So, it’s a pit full of trash. Anyone with sense would see this and leave, right? Not these three – they take leave of what collective sense they have as Stick declares he wants to go trash diving and they promptly lower him down; I require a Constitution check that he passes, only losing a few HP and the contents of his stomach due to the absolutely atrocious odor. I let him scavenge a couple copper coins – a mistake, I realize now, as it cemented the idea that the pit had Treasure in it – and they haul him up.
Smash decides to repeat the diving experiment, makes his Con check, and gets a few more cruddy copper coins. Then Pony – the half-ton three-quarter-horse-half-human – decides that she needs to go dumpster diving, too. They spent the next half-hour working out how to arrange a pulley-like system with their ropes and the stalagmites (Yes, I know, magma chambers and stalagmites don’t coincide. I didn’t at the time, that’s my only excuse.) in order to lower her down, and then only Smash’s exceptional Strength score kept them from dropping her straight into the filth.
Honestly, these days I’d have had rot grubs attack Stick the moment he went diving. Instead, she got a couple of arrows covered in flaking paint, warped and bent from all the damp and decay; she decided the paint meant they must be Magic Arrows and resolved to use them when it was important. They managed to haul her up without giving anyone a hernia by grace of Nice Guy GM power and finally leave the trash behind to continue their explorations.
At the three-way fork, they turn down the central passage, eventually coming to another split; one way is the direction the water is coming from, and they can hear kobold voices coming from the other direction. Naturally, they decide to keep following the water, because there might be treasure they’ll miss if they go do the kobold part of the adventure first. What they find is a chamber blocked off, mostly, by large rocks, with a kobold-size hole near the top and water flowing around the small gaps at the bottom.
They hold up the torch, even though two of them can see in the dark, and they see three half-starved, mangy giant rats huddled on a dry spot, surrounded by stones that are slick and shiny with splattered water from the trickles splattering from cracks in the roof. Stick, naturally, hears ‘shiny’ and misses ‘because the rocks are wet’ and declares that he’s going to wriggle through the hole to go get that treasure.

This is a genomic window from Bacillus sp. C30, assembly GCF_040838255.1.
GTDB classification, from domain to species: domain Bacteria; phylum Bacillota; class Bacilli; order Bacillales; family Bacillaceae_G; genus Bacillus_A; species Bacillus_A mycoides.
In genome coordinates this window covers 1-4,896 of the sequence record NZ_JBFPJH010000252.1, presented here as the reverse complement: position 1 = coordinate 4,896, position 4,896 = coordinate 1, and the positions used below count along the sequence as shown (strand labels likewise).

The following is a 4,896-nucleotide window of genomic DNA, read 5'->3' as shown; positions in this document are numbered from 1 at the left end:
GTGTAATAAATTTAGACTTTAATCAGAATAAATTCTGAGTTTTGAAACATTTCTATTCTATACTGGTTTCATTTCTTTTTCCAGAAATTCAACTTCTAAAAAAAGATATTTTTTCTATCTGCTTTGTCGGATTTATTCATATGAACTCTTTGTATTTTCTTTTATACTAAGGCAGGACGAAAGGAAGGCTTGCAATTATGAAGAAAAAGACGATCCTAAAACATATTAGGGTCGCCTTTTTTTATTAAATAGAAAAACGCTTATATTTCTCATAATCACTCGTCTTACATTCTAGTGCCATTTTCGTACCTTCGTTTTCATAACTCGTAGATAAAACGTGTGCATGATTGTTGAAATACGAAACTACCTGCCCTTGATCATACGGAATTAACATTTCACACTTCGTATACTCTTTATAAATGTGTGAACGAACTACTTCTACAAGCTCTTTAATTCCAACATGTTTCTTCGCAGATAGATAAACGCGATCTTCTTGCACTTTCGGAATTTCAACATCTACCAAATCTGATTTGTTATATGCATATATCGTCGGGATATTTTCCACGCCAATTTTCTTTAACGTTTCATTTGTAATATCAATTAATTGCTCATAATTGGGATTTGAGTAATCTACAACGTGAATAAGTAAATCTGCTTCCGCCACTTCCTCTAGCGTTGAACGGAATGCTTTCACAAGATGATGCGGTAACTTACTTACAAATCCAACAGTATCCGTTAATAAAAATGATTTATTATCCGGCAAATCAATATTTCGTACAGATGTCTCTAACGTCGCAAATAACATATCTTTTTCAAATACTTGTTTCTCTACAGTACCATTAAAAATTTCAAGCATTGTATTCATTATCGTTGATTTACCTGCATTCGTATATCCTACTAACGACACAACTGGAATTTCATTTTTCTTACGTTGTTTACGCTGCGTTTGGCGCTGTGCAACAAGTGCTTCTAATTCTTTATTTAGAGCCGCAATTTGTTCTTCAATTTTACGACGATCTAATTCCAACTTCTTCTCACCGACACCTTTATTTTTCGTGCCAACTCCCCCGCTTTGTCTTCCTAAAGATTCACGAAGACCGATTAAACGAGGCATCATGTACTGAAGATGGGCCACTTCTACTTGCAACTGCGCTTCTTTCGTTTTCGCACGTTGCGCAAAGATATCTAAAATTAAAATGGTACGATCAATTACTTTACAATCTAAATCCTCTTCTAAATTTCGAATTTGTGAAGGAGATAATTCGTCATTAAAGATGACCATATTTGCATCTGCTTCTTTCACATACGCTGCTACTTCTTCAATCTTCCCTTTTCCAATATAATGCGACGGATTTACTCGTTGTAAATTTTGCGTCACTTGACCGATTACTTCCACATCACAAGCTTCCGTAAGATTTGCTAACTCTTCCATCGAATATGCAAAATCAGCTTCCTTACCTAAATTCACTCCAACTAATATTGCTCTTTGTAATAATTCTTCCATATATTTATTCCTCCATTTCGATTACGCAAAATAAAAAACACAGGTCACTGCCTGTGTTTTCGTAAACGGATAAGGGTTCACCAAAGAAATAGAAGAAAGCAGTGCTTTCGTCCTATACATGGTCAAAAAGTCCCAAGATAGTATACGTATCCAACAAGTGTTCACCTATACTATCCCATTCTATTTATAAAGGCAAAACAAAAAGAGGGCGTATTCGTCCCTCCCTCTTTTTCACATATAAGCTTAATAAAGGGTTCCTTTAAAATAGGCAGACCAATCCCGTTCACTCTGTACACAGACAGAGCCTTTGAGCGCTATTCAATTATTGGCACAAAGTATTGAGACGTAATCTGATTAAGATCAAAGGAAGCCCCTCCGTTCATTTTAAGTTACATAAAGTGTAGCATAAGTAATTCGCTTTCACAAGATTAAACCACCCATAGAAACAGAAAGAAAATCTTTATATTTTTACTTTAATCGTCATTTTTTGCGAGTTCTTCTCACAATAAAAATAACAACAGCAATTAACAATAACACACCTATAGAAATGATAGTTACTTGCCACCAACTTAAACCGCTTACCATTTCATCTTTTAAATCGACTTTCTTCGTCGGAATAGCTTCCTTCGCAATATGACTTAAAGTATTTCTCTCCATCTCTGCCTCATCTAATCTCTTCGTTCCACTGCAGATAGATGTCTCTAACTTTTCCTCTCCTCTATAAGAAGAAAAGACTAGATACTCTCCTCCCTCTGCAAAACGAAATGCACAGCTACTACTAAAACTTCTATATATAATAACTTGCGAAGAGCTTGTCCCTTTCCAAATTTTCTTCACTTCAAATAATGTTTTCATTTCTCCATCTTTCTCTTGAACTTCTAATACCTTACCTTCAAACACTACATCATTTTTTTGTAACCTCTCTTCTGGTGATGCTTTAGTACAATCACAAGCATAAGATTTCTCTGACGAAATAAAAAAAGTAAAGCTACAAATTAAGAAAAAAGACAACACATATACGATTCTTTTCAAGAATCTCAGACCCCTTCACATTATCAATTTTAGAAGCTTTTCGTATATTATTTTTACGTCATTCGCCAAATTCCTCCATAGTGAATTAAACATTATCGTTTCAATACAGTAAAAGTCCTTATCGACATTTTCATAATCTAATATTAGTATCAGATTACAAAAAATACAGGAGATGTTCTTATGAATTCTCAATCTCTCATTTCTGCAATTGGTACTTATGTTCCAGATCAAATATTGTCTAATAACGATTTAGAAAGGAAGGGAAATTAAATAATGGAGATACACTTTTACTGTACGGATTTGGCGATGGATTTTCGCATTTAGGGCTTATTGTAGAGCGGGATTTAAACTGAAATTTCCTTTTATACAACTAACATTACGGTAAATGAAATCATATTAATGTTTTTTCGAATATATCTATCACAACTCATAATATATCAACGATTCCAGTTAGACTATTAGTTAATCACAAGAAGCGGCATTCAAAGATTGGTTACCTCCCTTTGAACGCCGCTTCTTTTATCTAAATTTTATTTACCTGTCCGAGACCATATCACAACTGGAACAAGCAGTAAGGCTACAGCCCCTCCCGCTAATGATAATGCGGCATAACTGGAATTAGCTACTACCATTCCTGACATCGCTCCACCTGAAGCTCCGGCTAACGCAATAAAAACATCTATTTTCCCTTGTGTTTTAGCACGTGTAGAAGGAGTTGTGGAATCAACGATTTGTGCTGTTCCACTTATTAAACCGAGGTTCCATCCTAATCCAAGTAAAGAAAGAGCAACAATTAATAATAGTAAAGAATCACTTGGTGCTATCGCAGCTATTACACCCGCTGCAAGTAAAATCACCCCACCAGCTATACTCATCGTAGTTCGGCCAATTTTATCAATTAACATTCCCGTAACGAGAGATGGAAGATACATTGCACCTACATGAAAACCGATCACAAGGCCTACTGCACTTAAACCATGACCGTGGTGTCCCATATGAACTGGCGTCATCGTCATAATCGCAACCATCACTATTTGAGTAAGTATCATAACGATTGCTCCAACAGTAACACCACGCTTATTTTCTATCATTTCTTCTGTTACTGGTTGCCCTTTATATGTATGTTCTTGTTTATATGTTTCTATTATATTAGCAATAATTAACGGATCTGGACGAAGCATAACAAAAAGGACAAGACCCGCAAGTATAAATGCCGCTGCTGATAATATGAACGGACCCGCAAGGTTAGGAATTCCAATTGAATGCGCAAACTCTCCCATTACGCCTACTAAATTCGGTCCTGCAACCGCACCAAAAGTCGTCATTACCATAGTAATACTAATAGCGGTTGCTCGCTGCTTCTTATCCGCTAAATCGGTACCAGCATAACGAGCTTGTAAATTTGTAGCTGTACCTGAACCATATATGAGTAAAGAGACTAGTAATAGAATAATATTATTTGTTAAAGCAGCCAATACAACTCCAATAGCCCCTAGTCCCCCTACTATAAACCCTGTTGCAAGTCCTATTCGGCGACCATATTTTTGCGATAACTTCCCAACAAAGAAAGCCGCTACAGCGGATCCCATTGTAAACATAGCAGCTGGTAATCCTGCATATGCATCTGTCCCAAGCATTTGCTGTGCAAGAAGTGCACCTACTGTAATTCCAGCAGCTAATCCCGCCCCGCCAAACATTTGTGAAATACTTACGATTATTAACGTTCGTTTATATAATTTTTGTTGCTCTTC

He then fails his Dexterity check to keep his balance on a bunch of wet, slick stones, falls down, and gets torn into by three very hungry rats that drop him to 1 HP; Smash says he’s staying outside the hole, while Pony says she’s shooting the rats with her Magic Arrows. Being cruddy, half-rotted, warped wooden arrows, she takes a sizable penalty and misses the rats completely; Stick spends his round scrambling frantically out of the hole.
Smash uses one of his two spells for the day (the character had a high Wisdom, even if Smash might have been a little lacking) to heal Stick and they decide the kobolds might be safer than three starving giant rats. They head back, take the fork with the voices, and head down until they see the dim glow of a cookfire and see some shadows moving.
At this point, they have the drop on the kobolds. Pony could easily charge in and got wild, kicking and stomping while Smash comes in with his dual light maces and Stick follows with his knife on a stick. Instead… Stick declares that he’s going to yell a warcry and charge in, rolls a natural 1, trips over his glaive, and falls on a sleeping kobold. Smash follows him in and puts his exceptional strength to use, clubbing kobolds left and right, while Pony…
…Pony stands in the passage and dithers, because she’s an archer and she shoots things and she can’t see because the cookfire is too dim. She’s half a ton of horseflesh and kobolds die if you sneeze on them, quite literally the weakest creatures in 2nd Edition. She could trot in and shoot things at point blank inside the circle of light cast by her torch. She could go in, grab a sword from a kobold that Smash has killed, and stab things with her new dagger. She doesn’t, she just prances around in the passage and chooses not to do anything but call out to the others.
They manage to defeat the kobolds – or rather, Smash defeated the kobolds while Stick repeatedly tripped over himself, rolled natural 1s, and otherwise continued to fail to contribute anything but a target for the kobolds; beaten, somehow, down to half his HP by angry flailing kobolds, he roots around the trashed mini-camp to look for treasure, turning up only the four kobold-size short swords; rather than decide to wield them as daggers, or Pony taking them up, Stick and Pony decide to sling them from Pony using the same rope they used to lower her into the trash as treasure and trophies.
By this time, I have begun quietly scratching out portions of the map that would clearly be too much trouble for these adventurers. Things like mazes would no doubt result in them circling for hours. As a result, they make it to the next post – originally on the far side of a trapped maze – right down the next passage. Here’s a chance for them to learn from their mistakes!